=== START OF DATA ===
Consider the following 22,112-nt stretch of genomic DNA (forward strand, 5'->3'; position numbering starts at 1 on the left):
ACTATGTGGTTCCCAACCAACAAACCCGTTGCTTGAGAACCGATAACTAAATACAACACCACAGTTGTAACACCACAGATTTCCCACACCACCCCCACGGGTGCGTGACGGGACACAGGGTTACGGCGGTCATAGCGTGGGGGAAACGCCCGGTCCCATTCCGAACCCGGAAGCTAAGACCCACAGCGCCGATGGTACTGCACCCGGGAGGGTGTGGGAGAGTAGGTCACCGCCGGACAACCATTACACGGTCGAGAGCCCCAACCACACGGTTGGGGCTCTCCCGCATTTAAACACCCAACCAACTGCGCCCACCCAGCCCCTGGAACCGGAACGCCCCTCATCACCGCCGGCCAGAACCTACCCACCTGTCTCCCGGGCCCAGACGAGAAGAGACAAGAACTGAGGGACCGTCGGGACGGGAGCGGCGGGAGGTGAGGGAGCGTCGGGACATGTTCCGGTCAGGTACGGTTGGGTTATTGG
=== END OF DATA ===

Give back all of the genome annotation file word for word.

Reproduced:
Consider the following 22,112-nt stretch of genomic DNA (forward strand, 5'->3'; position numbering starts at 1 on the left):
ACTATGTGGTTCCCAACCAACAAACCCGTTGCTTGAGAACCGATAACTAAATACAACACCACAGTTGTAACACCACAGATTTCCCACACCACCCCCACGGGTGCGTGACGGGACACAGGGTTACGGCGGTCATAGCGTGGGGGAAACGCCCGGTCCCATTCCGAACCCGGAAGCTAAGACCCACAGCGCCGATGGTACTGCACCCGGGAGGGTGTGGGAGAGTAGGTCACCGCCGGACAACCATTACACGGTCGAGAGCCCCAACCACACGGTTGGGGCTCTCCCGCATTTAAACACCCAACCAACTGCGCCCACCCAGCCCCTGGAACCGGAACGCCCCTCATCACCGCCGGCCAGAACCTACCCACCTGTCTCCCGGGCCCAGACGAGAAGAGACAAGAACTGAGGGACCGTCGGGACGGGAGCGGCGGGAGGTGAGGGAGCGTCGGGACATGTTCCGGTCAGGTACGGTTGGGTTATTGG